Valerie Macon—pardon us as we speak of her poems—trusts the image to tell the story; the significant detail is at the heart of what is significantly said, and this practice is a significant part of poetry; and Macon, casting her “cold eye” on objects and events, succeeds on this level to such an extent, that we would go so far as to say that it places Valerie Macon in a position of not insignificant excellence on this point, enabling us to assert, with confidence, our very favorable opinion of her.

Her poem, “That’s Good Eatin,” is visceral, literally, and we, as readers, become the squeamish audience—thanks to Macon’s sure description—to an earthy, 12 year old character, drawn as well as anything in Wordsworth; for this portrait alone Macon has made herself immortal. Anyone who reads poetry, or struggles to write it, will appreciate Macon’s command of lucid, economical description. The final image in this poem—“neat stack of pink filets”—is a little too pat—she trusts the image (and the statement it makes) a little too much, and yet, given the image, perhaps this is her point; yet the “point” fails for us precisely because it is too boldly made; but this is really a minor fault, given the overall skill of Macon’s cold eye.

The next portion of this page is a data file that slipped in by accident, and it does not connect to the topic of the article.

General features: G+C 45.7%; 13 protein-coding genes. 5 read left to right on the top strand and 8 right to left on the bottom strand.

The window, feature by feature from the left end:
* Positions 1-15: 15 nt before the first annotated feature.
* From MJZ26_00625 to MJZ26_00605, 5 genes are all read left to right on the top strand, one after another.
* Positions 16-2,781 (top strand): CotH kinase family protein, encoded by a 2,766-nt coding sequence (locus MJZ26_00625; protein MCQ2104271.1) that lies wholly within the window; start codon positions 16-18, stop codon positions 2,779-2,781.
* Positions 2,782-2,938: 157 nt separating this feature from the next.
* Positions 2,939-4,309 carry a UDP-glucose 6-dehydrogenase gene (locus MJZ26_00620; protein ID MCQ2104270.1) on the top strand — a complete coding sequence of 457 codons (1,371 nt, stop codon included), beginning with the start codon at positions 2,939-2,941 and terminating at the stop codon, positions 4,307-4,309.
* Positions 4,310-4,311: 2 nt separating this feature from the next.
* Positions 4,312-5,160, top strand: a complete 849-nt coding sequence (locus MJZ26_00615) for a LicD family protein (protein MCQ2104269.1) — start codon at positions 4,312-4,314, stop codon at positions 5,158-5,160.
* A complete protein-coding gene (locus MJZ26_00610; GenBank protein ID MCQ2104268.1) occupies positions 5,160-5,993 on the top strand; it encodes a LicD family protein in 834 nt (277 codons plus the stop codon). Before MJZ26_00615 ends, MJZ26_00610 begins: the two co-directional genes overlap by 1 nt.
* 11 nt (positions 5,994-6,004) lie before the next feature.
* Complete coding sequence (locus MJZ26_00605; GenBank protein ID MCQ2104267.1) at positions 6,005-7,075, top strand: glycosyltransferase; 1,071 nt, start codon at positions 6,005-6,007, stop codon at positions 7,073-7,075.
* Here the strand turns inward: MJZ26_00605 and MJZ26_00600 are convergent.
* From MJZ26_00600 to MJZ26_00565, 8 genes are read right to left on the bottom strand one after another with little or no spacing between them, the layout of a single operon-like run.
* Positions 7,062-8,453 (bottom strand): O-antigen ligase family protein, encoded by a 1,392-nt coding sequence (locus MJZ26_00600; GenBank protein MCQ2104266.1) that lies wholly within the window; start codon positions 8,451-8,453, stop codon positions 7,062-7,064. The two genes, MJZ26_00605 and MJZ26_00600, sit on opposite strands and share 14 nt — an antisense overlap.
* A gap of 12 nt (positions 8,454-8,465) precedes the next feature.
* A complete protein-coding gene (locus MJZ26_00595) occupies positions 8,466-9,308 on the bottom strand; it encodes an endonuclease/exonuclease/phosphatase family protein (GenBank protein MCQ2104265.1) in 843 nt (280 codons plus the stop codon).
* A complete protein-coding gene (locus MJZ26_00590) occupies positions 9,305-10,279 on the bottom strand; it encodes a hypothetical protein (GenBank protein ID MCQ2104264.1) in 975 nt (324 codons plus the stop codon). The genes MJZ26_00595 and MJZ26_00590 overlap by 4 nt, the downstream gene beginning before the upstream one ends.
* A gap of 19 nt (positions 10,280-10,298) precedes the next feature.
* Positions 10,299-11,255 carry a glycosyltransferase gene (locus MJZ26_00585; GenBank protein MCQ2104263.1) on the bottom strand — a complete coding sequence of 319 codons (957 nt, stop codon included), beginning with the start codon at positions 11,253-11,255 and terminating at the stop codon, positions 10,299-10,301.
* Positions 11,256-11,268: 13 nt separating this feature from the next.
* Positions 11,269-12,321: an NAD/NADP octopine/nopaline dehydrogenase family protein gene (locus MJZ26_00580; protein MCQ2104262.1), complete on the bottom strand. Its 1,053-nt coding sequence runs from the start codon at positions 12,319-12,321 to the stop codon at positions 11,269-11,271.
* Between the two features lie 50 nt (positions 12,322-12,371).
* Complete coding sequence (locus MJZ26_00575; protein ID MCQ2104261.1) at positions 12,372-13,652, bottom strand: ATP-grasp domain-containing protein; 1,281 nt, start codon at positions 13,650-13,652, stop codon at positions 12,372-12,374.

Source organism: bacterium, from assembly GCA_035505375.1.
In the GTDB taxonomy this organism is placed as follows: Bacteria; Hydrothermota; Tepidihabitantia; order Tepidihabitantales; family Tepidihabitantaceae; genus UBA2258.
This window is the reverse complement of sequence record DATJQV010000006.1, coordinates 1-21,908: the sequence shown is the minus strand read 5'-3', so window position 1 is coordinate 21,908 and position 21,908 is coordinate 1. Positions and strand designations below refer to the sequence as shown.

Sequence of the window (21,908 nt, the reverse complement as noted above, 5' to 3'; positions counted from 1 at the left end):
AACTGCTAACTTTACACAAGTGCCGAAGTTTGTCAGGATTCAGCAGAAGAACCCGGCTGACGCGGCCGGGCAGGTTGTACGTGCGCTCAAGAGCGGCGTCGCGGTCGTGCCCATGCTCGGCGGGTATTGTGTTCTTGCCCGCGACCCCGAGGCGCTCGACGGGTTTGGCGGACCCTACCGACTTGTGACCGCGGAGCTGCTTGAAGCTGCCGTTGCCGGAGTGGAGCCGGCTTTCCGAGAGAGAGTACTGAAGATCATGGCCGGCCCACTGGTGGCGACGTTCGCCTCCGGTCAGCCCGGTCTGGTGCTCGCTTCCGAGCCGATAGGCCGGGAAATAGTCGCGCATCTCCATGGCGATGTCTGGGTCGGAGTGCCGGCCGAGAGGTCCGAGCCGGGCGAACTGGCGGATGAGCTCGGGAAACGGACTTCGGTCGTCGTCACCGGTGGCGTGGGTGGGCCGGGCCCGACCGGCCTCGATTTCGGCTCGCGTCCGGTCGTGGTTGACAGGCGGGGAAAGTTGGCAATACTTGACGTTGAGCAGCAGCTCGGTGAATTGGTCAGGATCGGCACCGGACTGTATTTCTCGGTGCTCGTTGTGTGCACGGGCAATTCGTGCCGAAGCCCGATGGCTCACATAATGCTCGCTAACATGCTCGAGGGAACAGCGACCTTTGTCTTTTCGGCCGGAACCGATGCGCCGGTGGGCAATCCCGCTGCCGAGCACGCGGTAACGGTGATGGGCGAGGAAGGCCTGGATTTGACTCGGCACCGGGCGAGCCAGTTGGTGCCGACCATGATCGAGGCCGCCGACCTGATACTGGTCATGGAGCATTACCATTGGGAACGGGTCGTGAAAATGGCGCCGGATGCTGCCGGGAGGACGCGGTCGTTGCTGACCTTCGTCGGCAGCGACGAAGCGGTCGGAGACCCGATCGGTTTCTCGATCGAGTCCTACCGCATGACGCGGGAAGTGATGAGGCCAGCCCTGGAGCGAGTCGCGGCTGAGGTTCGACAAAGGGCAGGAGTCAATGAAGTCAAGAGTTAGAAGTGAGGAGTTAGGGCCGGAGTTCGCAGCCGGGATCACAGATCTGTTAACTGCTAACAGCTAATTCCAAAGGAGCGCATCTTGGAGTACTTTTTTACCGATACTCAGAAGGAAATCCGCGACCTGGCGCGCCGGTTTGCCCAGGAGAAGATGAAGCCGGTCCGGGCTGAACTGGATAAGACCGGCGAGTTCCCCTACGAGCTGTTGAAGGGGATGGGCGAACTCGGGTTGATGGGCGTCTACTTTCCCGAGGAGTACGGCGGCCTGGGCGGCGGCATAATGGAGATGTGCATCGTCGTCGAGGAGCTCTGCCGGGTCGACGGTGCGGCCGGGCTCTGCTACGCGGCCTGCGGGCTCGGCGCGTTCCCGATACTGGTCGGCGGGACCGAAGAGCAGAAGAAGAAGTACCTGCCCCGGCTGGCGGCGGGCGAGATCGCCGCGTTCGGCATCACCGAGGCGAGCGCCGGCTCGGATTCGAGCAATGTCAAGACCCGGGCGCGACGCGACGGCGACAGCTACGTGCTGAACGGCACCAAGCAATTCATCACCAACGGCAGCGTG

That’s Good Eatin’

He seizes the gasping catfish,
stabs a screwdriver between its glazed eyes,
impales it to a tree stump.

He’s twelve, dusted with dirt,
baked bronze, cutoffs crusted
with stink bait and worm blood.

I’ve already skinned five foxes,
two deer, and a field of rabbits!

A circle of wide-eyed disciples
squat around him.
He starts to strip off the skin—
but the silver jacket hangs tough,
and the fish thrashes under his blade.
The cohorts cower.

It’s dead, that’s just its nerves,

he lectures; wipes his brow
with a gut-slicked hand.

Shimmering entrails gush out.
But for the sake of the squeamish
he crams them back in;
then the lungs blow a big milky bubble.

Boy and catfish struggle fist and knife
until at last the fish surrenders its flesh
into a neat stack of pink filets.

We see, in her other poems below, her reliance on the cold fact paying even greater and more subtle dividends.